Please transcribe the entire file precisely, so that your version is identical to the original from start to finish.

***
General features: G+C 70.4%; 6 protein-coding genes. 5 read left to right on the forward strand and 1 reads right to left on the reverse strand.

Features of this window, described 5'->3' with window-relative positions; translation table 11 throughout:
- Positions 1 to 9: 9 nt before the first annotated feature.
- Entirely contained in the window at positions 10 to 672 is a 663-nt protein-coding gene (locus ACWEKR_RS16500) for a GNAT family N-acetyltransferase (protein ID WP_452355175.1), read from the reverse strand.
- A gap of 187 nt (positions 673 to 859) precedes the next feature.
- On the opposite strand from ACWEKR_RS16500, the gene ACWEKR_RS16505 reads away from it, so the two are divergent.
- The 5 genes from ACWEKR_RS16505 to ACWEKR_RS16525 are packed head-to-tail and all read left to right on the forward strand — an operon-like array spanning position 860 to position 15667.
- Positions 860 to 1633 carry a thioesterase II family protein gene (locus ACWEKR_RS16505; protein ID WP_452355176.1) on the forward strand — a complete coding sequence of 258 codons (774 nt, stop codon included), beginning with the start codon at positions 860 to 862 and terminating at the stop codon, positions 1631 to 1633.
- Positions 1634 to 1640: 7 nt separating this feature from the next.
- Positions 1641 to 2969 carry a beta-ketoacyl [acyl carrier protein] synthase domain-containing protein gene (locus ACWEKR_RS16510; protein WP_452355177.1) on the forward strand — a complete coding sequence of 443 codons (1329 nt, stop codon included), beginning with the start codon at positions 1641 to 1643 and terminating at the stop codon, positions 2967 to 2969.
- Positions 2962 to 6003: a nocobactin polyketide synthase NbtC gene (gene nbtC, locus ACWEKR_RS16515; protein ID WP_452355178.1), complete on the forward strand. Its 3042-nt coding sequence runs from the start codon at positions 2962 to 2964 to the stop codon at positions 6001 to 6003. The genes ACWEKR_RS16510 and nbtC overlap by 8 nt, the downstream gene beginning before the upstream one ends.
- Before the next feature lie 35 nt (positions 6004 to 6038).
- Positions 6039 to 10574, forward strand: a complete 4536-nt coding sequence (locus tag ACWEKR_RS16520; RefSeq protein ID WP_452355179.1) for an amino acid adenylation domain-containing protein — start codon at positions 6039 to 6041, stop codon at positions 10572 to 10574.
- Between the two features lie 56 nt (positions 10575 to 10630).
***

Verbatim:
General features: G+C 70.4%; 6 protein-coding genes. 5 read left to right on the forward strand and 1 reads right to left on the reverse strand.

Features of this window, described 5'->3' with window-relative positions; translation table 11 throughout:
- Positions 1 to 9: 9 nt before the first annotated feature.
- Entirely contained in the window at positions 10 to 672 is a 663-nt protein-coding gene (locus ACWEKR_RS16500) for a GNAT family N-acetyltransferase (protein ID WP_452355175.1), read from the reverse strand.
- A gap of 187 nt (positions 673 to 859) precedes the next feature.
- On the opposite strand from ACWEKR_RS16500, the gene ACWEKR_RS16505 reads away from it, so the two are divergent.
- The 5 genes from ACWEKR_RS16505 to ACWEKR_RS16525 are packed head-to-tail and all read left to right on the forward strand — an operon-like array spanning position 860 to position 15667.
- Positions 860 to 1633 carry a thioesterase II family protein gene (locus ACWEKR_RS16505; protein ID WP_452355176.1) on the forward strand — a complete coding sequence of 258 codons (774 nt, stop codon included), beginning with the start codon at positions 860 to 862 and terminating at the stop codon, positions 1631 to 1633.
- Positions 1634 to 1640: 7 nt separating this feature from the next.
- Positions 1641 to 2969 carry a beta-ketoacyl [acyl carrier protein] synthase domain-containing protein gene (locus ACWEKR_RS16510; protein WP_452355177.1) on the forward strand — a complete coding sequence of 443 codons (1329 nt, stop codon included), beginning with the start codon at positions 1641 to 1643 and terminating at the stop codon, positions 2967 to 2969.
- Positions 2962 to 6003: a nocobactin polyketide synthase NbtC gene (gene nbtC, locus ACWEKR_RS16515; protein ID WP_452355178.1), complete on the forward strand. Its 3042-nt coding sequence runs from the start codon at positions 2962 to 2964 to the stop codon at positions 6001 to 6003. The genes ACWEKR_RS16510 and nbtC overlap by 8 nt, the downstream gene beginning before the upstream one ends.
- Before the next feature lie 35 nt (positions 6004 to 6038).
- Positions 6039 to 10574, forward strand: a complete 4536-nt coding sequence (locus tag ACWEKR_RS16520; RefSeq protein ID WP_452355179.1) for an amino acid adenylation domain-containing protein — start codon at positions 6039 to 6041, stop codon at positions 10572 to 10574.
- Between the two features lie 56 nt (positions 10575 to 10630).